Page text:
Inspired by my readings and insights from my fellow students, I decided to take on the challenge of trying to shift a curriculum focused, 6 hour workshop for health care providers laden with hours of content heavy, power points to a more learner centred program. Below is a graph that compares the differences between the 2 educational methods.
Graph taken from TeacherVision (2016) page 2
Given that the predesigned program I was to teach had been developed by a provincial body strictly with the intention of teaching a national standard to health care providers, I knew I had my work cut out for me. To help me focus on what I could change I discovered that Weimer, as cited in Barkley (2010) proposed 5 key areas that could be changed to promote learner centred teaching. These include (Barkley, 2010, p 88):
- the balance of power;
- function of content;
- role of the teacher;
- responsibility for learning;
- purpose and process of evaluation.
Barkley (2010) went on to identify a five step process, developed by Blumberg, that could be applied to the above mentioned dimensions. These are (Barkley, 2010, p 88):
- understand each dimension and its component;
- think about ways to transform a course in relation to each dimension;
- identify the current status of your course for each component;
- choose the components you want to transform;
- create a plan for the components you want to transform.
Here’s a summary of how I understood the 5 key areas and its components applied to this course:
|the balance of power instructor|
|function of content teach a standard|
|role of the teacher read out power points|
|responsibility for learning instructor|
|purpose and process of evaluation 2 tests to evaluate rote knowledge|
As the function of the content was fixed I decided to focus my energies on shifting the balance of power, my role, and the purpose and process of evaluation.
To shift the balance of power I thought I would list the topics that needed to be covered and have the students select what order and how we would cover the material. To facilitate this I would use the K- W- L method to help them determine their learning needs and provide a focus for learning for each of the topics.
To allow choice with the process of evaluation I would offer them the opportunity to go through the exam individually or use it as a collaborative learning experience.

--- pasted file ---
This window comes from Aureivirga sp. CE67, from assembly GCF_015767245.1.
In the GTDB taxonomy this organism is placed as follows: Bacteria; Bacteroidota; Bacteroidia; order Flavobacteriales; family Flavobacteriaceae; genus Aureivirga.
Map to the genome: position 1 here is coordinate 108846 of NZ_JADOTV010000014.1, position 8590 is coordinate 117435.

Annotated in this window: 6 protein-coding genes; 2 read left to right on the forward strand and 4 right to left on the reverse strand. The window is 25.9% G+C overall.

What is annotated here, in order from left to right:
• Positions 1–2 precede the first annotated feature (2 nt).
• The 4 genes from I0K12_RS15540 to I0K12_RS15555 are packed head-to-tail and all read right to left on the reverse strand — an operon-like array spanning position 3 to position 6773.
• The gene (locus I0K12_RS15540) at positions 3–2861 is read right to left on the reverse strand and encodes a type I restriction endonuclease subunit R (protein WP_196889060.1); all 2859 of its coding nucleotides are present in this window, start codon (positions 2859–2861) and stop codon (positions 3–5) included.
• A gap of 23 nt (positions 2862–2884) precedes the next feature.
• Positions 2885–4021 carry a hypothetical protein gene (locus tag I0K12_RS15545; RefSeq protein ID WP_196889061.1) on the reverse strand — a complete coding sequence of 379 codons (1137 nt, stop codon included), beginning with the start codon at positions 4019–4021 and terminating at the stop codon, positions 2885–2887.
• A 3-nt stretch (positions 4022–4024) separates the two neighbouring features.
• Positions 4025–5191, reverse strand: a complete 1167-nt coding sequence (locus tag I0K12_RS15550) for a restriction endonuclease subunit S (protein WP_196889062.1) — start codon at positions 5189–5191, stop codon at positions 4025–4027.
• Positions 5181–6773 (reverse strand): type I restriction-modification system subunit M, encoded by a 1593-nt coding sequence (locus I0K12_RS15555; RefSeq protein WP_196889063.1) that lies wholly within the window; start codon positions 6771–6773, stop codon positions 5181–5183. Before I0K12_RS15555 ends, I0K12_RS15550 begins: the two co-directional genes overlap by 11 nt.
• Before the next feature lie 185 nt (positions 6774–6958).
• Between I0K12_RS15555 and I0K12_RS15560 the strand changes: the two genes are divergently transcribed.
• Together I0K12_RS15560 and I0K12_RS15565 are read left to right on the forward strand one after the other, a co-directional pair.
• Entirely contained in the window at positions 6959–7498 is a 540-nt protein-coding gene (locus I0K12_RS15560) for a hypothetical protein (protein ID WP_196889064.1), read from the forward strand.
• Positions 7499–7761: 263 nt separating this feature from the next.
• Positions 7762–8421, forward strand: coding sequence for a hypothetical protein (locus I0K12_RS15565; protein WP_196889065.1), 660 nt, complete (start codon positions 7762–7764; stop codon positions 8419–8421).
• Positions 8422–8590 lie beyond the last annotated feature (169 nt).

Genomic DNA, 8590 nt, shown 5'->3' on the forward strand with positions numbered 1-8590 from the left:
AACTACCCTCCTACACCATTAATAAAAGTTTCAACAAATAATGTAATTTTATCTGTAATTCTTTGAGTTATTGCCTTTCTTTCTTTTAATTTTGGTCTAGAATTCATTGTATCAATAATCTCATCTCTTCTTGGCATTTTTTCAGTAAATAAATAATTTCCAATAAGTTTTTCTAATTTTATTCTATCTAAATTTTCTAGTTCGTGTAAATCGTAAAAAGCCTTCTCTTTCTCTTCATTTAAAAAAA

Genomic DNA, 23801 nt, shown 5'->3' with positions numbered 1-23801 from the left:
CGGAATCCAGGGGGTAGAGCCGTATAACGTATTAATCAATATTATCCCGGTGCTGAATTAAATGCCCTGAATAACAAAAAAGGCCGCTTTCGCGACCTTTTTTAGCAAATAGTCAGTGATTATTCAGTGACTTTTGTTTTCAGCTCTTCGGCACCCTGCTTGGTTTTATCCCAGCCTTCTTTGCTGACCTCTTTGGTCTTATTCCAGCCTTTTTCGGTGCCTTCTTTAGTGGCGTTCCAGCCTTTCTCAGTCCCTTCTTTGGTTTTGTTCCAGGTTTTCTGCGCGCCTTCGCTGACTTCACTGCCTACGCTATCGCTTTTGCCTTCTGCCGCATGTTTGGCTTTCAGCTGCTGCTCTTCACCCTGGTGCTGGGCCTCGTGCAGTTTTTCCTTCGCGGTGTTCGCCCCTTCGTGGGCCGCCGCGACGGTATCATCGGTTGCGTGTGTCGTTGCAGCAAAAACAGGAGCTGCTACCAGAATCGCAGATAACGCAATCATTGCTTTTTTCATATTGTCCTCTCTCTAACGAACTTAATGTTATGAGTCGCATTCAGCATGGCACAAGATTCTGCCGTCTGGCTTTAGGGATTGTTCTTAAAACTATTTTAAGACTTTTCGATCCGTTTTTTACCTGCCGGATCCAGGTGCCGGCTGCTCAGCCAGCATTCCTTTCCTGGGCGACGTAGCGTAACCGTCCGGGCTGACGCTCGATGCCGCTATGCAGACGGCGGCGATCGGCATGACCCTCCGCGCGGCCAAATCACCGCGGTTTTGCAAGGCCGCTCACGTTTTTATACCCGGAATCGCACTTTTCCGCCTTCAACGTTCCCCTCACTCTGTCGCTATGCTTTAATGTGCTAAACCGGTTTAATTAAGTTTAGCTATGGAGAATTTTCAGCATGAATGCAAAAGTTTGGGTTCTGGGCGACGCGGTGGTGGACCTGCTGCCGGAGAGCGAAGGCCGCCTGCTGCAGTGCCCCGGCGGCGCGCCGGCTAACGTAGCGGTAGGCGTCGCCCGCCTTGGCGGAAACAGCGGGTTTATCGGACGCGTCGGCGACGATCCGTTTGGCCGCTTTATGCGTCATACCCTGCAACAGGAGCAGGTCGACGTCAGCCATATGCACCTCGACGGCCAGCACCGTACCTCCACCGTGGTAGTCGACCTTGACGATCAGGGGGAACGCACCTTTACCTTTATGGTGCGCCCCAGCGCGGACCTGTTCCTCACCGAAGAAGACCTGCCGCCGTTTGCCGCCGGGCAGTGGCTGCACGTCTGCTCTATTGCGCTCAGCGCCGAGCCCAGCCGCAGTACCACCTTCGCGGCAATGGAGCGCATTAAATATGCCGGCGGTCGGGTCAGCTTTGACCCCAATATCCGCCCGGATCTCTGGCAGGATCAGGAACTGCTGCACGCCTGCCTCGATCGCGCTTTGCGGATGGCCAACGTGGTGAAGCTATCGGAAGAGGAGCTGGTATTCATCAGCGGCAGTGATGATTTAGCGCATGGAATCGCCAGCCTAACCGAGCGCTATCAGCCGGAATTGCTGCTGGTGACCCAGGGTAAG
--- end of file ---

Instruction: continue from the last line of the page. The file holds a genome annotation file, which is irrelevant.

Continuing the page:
Allowing for more time to be spent on case studies would also mean that the students would be utilizing Bloom’s higher order thinking of evaluation which would help solidify the learning and employ the use critical thinking skills required for application of the material in the health care setting.
So how did it turn out you ask?
The students looked interested when I outlined how I hoped to make the day more meaningful to them by providing a more tailored and collaborative learning experience. No one, however, wanted to choose a topic to start and even though 3 of the 5 students had taken the course previously a couple of years ago and were practicing using the information in the clinical setting there was an initial reluctance to share what they knew. So to get the ball rolling I decided to pick a topic that required hands on skills and had them teach me how to perform the skill. I incorporated Bloom’s taxonomy questions and Socratic questioning to get them to dive deeper into the why they did what they did. When I noticed that there was reluctance in being the one to take the risk of answering questions I pulled up the powerpoint slide that fit with the question being discussed. This seemed to help a lot in providing the foundation for group discussions.
The case studies were a very popular. I used the TAPN system to keep up motivation and focus.
Not surprisingly the students chose to have the exam done collaboratively. They engaged in some good discussions about the exam questions and implications for practice and were very positive about the experience.
Evaluations at the end of the day were quite enthusiastic. The favourite parts were the group discussions and case studies.
My evaluation of the day was that the students needed time to ease into a learner focused delivery. I also appreciated the need for scaffolding as we worked toward a more learner driven workshop.
In the future I will take the time in start the day with an ice breaker activity so that they are feeling more comfortable with each other and with me as the instructor. As much of the day was discussion based it would have been challenging for the introverted, haptic or kinesthetic learning style student. I will have to think of activities that would accommodate their needs like having the students write onto a card their answers to the K – W- L questions instead of relying on verbal transmission.
I also think I need to incorporate more humour into the course.
I think that just might need to be my next area of exploration.
Barkley, E. F. (2010). Student Engagement Techniques – A Handbook for College Faculty. San Francisco, CA: Jossey-Bass.
TeacherVision (2016) Learner-Centered vs. Curriculum-Centered Teachers: Which Type Are You? Retrieved from: https://www.teachervision.com/teaching-methods-and-management/curriculum-planning/4786.html?page=1